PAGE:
In a recent interview, Elena Dorfman described the evolution of the series: “What began for me as a playful curiosity, how to photograph men having sex with 125 pounds of perfectly formed, synthetic female, rapidly turned into a serious exploration of the emotional ties that exist between men and women and their dolls. This exploration forced me to evaluate my own notions of love and what it means to value an object, a replacement human being, in effect, as real.”
The sex dolls pictured in the photographs are expensive and highly realistic. Owners can choose from nine facial and body types, ranging from very petite to highly voluptuous. They can choose eye color, skin tone, nail length and polish, and the style and cut of the pubic hair.
Despite the functionality of the female dolls, Dorfman quickly discovered a succession of more complex doll/owner relationships. The doll owners, often women, seem to defy our expectations and question the limits of our acceptance. One doll owner fantasizes about marrying his doll, another holds the hand of his “date” as they watch television on the couch, and yet another owns several dolls that she shares with her family as a reflection of different aspects of her own sexuality and personality.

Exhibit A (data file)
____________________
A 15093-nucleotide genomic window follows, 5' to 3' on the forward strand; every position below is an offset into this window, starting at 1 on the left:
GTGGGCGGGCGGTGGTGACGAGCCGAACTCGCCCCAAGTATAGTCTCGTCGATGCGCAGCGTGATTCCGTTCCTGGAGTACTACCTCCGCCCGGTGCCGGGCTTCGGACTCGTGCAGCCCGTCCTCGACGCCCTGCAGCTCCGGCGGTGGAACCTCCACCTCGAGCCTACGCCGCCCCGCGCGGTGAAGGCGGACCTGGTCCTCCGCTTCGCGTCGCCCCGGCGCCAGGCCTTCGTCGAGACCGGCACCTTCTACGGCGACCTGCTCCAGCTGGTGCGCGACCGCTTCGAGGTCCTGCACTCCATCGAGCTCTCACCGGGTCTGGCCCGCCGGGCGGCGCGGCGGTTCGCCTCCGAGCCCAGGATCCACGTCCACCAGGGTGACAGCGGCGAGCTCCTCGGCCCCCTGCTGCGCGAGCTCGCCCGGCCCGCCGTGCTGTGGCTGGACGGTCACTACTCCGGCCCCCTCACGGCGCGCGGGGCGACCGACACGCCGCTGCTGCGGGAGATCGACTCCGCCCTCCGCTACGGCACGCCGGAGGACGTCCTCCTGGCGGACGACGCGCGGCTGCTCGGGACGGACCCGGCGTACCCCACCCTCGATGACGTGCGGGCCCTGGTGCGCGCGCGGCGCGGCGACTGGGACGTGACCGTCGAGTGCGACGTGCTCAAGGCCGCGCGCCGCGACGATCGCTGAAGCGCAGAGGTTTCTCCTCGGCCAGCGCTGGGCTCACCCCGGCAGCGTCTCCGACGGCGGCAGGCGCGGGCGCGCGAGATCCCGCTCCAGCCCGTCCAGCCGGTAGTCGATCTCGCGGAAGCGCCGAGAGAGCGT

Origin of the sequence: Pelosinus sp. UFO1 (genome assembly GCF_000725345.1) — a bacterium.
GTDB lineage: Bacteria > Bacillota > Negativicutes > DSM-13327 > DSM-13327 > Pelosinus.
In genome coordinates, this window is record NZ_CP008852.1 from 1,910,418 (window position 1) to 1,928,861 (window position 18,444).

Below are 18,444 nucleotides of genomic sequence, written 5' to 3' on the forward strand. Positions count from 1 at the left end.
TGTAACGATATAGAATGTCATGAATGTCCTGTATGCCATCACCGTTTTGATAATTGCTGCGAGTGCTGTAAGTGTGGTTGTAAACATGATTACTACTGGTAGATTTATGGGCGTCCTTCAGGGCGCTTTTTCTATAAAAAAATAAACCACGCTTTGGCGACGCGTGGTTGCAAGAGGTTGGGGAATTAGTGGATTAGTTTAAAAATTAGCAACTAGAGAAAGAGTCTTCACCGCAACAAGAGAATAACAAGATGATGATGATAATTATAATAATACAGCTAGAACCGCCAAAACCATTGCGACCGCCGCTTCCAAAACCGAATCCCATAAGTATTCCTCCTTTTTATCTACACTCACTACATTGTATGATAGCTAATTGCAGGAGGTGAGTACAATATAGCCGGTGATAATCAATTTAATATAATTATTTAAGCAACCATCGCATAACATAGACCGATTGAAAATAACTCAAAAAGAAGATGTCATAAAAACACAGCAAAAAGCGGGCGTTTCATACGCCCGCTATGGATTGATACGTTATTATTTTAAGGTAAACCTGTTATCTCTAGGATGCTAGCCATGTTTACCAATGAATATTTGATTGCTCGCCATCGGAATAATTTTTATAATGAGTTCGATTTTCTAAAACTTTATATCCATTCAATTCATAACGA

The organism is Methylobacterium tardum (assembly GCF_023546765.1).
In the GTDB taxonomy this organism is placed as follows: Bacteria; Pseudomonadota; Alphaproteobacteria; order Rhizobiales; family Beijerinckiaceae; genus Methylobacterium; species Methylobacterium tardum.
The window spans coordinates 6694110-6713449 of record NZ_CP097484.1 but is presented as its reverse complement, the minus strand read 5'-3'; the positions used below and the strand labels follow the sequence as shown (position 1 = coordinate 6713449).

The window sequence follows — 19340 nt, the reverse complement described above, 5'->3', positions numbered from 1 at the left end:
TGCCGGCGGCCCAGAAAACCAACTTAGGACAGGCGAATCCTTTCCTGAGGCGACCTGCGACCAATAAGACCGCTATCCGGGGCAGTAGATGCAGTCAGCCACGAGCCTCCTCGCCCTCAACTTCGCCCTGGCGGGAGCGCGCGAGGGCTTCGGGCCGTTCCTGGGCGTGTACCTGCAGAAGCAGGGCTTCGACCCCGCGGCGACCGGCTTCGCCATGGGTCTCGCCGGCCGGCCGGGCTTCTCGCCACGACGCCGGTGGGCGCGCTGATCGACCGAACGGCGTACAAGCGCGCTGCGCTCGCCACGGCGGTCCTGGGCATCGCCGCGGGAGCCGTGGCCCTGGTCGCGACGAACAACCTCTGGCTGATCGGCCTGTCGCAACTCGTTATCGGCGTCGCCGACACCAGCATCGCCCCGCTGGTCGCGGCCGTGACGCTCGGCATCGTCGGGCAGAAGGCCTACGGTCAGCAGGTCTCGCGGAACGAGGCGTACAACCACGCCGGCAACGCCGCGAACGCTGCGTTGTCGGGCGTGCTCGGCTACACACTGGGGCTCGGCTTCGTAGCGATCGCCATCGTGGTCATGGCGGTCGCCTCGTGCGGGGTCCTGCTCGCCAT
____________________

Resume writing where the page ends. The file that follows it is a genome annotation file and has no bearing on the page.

Historically, many artists have chosen synthetic models as muse. Works by the Surrealists, and particular Hans Bellmer, David Levinthal, and Cindy Sherman all incorporate dolls to investigate distinct pathologies. They often blur the distinction between what is human and what is not. Dorfman’s work explores contemporary conditions of plasticity and sexuality and questions what is real, both in love and flesh.
Elena Dorfman currently lives and works in San Francisco, California.
For additional information: elenadorfman.com